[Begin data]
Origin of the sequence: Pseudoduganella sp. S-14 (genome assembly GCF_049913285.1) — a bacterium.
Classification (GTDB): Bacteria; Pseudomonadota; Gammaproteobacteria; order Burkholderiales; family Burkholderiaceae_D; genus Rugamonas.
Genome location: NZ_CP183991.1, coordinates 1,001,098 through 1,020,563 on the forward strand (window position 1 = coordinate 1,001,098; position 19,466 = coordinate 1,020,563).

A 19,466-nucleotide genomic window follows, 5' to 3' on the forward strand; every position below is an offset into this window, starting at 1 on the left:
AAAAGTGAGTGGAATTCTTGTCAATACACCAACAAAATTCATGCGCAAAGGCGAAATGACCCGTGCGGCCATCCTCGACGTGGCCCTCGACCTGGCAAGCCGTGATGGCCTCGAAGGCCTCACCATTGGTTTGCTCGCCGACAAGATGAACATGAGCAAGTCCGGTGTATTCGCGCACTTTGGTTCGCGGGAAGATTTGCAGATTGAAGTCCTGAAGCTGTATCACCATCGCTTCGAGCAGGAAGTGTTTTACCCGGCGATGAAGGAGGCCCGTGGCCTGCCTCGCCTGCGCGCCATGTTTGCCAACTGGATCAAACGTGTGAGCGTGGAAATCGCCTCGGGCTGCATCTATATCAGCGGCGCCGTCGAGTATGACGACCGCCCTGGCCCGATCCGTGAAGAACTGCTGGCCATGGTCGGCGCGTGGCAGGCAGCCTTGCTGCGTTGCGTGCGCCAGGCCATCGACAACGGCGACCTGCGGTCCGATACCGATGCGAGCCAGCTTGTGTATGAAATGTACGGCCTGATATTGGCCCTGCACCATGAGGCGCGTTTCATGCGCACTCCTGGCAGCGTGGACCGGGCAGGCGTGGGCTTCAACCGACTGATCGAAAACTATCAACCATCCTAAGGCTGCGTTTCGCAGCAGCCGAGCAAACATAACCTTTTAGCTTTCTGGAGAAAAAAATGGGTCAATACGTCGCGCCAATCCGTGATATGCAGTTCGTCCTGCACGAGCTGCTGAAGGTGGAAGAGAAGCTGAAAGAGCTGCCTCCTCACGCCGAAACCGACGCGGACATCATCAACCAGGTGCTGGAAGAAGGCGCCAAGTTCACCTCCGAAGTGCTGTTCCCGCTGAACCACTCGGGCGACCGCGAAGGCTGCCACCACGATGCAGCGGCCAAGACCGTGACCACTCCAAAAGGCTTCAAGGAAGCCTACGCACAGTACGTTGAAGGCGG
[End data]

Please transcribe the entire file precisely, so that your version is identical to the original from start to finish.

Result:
Origin of the sequence: Pseudoduganella sp. S-14 (genome assembly GCF_049913285.1) — a bacterium.
Classification (GTDB): Bacteria; Pseudomonadota; Gammaproteobacteria; order Burkholderiales; family Burkholderiaceae_D; genus Rugamonas.
Genome location: NZ_CP183991.1, coordinates 1,001,098 through 1,020,563 on the forward strand (window position 1 = coordinate 1,001,098; position 19,466 = coordinate 1,020,563).

A 19,466-nucleotide genomic window follows, 5' to 3' on the forward strand; every position below is an offset into this window, starting at 1 on the left:
AAAAGTGAGTGGAATTCTTGTCAATACACCAACAAAATTCATGCGCAAAGGCGAAATGACCCGTGCGGCCATCCTCGACGTGGCCCTCGACCTGGCAAGCCGTGATGGCCTCGAAGGCCTCACCATTGGTTTGCTCGCCGACAAGATGAACATGAGCAAGTCCGGTGTATTCGCGCACTTTGGTTCGCGGGAAGATTTGCAGATTGAAGTCCTGAAGCTGTATCACCATCGCTTCGAGCAGGAAGTGTTTTACCCGGCGATGAAGGAGGCCCGTGGCCTGCCTCGCCTGCGCGCCATGTTTGCCAACTGGATCAAACGTGTGAGCGTGGAAATCGCCTCGGGCTGCATCTATATCAGCGGCGCCGTCGAGTATGACGACCGCCCTGGCCCGATCCGTGAAGAACTGCTGGCCATGGTCGGCGCGTGGCAGGCAGCCTTGCTGCGTTGCGTGCGCCAGGCCATCGACAACGGCGACCTGCGGTCCGATACCGATGCGAGCCAGCTTGTGTATGAAATGTACGGCCTGATATTGGCCCTGCACCATGAGGCGCGTTTCATGCGCACTCCTGGCAGCGTGGACCGGGCAGGCGTGGGCTTCAACCGACTGATCGAAAACTATCAACCATCCTAAGGCTGCGTTTCGCAGCAGCCGAGCAAACATAACCTTTTAGCTTTCTGGAGAAAAAAATGGGTCAATACGTCGCGCCAATCCGTGATATGCAGTTCGTCCTGCACGAGCTGCTGAAGGTGGAAGAGAAGCTGAAAGAGCTGCCTCCTCACGCCGAAACCGACGCGGACATCATCAACCAGGTGCTGGAAGAAGGCGCCAAGTTCACCTCCGAAGTGCTGTTCCCGCTGAACCACTCGGGCGACCGCGAAGGCTGCCACCACGATGCAGCGGCCAAGACCGTGACCACTCCAAAAGGCTTCAAGGAAGCCTACGCACAGTACGTTGAAGGCGG